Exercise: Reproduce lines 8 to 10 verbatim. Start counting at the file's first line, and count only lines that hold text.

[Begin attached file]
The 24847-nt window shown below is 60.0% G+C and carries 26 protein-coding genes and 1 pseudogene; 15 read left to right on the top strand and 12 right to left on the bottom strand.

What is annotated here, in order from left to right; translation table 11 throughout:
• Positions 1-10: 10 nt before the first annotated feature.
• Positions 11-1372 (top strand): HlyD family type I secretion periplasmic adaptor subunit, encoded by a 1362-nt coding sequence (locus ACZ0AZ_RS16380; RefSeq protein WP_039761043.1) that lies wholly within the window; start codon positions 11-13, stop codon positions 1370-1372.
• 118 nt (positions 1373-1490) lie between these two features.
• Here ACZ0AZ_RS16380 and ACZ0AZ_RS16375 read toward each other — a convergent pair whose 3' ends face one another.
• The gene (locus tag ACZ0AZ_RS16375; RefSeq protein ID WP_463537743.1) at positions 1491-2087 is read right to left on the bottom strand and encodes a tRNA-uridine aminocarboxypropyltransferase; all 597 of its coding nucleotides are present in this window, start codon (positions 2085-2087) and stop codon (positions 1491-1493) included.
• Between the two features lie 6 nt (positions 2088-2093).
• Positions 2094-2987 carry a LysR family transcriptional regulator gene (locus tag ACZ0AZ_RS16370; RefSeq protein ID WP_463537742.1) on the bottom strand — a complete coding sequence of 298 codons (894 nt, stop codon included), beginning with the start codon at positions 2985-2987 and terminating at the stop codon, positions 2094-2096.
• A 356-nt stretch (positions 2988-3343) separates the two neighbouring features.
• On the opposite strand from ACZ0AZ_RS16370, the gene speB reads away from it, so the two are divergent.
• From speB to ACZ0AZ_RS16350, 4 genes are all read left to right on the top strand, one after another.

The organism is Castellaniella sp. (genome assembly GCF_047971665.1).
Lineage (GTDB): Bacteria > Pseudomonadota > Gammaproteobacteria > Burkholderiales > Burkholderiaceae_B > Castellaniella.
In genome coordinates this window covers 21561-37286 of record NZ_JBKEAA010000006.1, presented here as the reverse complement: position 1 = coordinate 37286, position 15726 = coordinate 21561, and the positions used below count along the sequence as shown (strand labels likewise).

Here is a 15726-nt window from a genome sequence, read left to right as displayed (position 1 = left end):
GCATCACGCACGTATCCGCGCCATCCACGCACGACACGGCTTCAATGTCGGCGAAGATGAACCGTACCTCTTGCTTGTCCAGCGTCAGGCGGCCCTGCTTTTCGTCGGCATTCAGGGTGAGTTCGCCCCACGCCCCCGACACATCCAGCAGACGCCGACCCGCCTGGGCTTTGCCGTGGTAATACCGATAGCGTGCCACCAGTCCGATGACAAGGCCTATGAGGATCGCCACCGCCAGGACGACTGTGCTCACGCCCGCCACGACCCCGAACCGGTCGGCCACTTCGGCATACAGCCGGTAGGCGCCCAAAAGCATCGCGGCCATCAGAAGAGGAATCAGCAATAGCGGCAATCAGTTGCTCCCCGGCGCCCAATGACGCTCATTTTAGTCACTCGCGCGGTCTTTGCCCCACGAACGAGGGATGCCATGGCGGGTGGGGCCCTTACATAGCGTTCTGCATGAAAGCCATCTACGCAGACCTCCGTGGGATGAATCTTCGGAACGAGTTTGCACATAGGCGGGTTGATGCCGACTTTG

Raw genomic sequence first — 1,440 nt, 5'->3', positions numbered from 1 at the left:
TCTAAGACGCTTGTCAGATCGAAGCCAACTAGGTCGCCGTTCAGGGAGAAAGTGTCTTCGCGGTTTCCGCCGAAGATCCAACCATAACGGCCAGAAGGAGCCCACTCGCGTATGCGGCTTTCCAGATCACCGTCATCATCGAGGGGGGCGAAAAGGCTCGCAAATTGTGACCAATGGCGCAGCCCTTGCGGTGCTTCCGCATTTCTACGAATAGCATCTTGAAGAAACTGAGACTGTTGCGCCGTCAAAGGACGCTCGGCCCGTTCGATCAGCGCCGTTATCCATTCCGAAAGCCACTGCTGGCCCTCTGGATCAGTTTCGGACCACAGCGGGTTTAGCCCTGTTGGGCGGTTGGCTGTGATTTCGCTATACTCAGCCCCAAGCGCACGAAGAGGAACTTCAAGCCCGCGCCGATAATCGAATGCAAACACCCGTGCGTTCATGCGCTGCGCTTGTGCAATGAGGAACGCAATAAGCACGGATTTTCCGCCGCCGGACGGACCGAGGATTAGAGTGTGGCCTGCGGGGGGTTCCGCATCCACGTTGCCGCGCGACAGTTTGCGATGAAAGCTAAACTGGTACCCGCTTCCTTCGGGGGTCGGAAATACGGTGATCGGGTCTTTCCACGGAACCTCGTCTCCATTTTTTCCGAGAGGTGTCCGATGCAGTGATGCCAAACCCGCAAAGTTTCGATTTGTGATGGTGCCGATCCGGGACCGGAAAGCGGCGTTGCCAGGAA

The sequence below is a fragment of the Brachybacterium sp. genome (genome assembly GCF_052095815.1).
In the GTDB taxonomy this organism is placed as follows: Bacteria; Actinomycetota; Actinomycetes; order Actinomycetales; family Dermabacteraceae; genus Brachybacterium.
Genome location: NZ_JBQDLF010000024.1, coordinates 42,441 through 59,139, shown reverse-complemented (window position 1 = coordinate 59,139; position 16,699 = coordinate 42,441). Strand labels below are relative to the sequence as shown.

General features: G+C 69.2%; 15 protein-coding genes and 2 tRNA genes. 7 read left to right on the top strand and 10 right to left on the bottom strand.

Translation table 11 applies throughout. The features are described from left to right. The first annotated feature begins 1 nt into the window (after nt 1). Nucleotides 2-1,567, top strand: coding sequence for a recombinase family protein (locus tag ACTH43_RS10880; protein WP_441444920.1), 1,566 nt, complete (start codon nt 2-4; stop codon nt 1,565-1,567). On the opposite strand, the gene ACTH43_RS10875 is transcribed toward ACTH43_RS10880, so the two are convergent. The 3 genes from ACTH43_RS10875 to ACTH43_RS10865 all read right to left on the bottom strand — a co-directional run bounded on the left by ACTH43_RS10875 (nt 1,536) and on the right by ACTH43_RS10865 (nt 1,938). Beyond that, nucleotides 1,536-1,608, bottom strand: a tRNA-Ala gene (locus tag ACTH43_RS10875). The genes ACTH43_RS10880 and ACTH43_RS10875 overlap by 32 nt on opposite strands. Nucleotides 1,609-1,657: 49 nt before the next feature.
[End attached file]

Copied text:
• Between the two features lie 6 nt (positions 2088-2093).
• Positions 2094-2987 carry a LysR family transcriptional regulator gene (locus tag ACZ0AZ_RS16370; RefSeq protein ID WP_463537742.1) on the bottom strand — a complete coding sequence of 298 codons (894 nt, stop codon included), beginning with the start codon at positions 2985-2987 and terminating at the stop codon, positions 2094-2096.
• A 356-nt stretch (positions 2988-3343) separates the two neighbouring features.